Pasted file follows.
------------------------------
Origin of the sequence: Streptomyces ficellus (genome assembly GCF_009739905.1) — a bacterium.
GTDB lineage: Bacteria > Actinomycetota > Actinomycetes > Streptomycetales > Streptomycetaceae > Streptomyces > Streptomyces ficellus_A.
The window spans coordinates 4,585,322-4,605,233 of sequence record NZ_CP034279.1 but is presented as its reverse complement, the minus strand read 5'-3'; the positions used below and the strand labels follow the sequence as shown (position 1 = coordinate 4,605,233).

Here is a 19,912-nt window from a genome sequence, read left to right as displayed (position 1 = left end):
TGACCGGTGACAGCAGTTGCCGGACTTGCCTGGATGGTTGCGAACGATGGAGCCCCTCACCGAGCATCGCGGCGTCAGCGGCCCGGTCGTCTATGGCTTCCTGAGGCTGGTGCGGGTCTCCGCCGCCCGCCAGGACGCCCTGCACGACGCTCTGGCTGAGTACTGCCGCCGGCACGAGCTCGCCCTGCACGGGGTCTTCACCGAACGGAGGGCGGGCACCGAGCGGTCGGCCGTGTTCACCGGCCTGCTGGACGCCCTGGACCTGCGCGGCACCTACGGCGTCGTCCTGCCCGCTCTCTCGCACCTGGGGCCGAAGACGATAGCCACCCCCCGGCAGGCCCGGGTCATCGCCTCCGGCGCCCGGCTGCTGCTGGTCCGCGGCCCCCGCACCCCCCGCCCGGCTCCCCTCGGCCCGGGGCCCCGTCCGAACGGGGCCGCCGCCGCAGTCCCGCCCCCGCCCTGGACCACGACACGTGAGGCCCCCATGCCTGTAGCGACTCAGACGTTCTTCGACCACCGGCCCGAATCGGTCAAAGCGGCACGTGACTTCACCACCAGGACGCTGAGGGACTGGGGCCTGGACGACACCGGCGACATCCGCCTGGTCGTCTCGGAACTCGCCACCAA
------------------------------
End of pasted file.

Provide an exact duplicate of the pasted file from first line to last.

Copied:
Origin of the sequence: Streptomyces ficellus (genome assembly GCF_009739905.1) — a bacterium.
GTDB lineage: Bacteria > Actinomycetota > Actinomycetes > Streptomycetales > Streptomycetaceae > Streptomyces > Streptomyces ficellus_A.
The window spans coordinates 4,585,322-4,605,233 of sequence record NZ_CP034279.1 but is presented as its reverse complement, the minus strand read 5'-3'; the positions used below and the strand labels follow the sequence as shown (position 1 = coordinate 4,605,233).

Here is a 19,912-nt window from a genome sequence, read left to right as displayed (position 1 = left end):
TGACCGGTGACAGCAGTTGCCGGACTTGCCTGGATGGTTGCGAACGATGGAGCCCCTCACCGAGCATCGCGGCGTCAGCGGCCCGGTCGTCTATGGCTTCCTGAGGCTGGTGCGGGTCTCCGCCGCCCGCCAGGACGCCCTGCACGACGCTCTGGCTGAGTACTGCCGCCGGCACGAGCTCGCCCTGCACGGGGTCTTCACCGAACGGAGGGCGGGCACCGAGCGGTCGGCCGTGTTCACCGGCCTGCTGGACGCCCTGGACCTGCGCGGCACCTACGGCGTCGTCCTGCCCGCTCTCTCGCACCTGGGGCCGAAGACGATAGCCACCCCCCGGCAGGCCCGGGTCATCGCCTCCGGCGCCCGGCTGCTGCTGGTCCGCGGCCCCCGCACCCCCCGCCCGGCTCCCCTCGGCCCGGGGCCCCGTCCGAACGGGGCCGCCGCCGCAGTCCCGCCCCCGCCCTGGACCACGACACGTGAGGCCCCCATGCCTGTAGCGACTCAGACGTTCTTCGACCACCGGCCCGAATCGGTCAAAGCGGCACGTGACTTCACCACCAGGACGCTGAGGGACTGGGGCCTGGACGACACCGGCGACATCCGCCTGGTCGTCTCGGAACTCGCCACCAA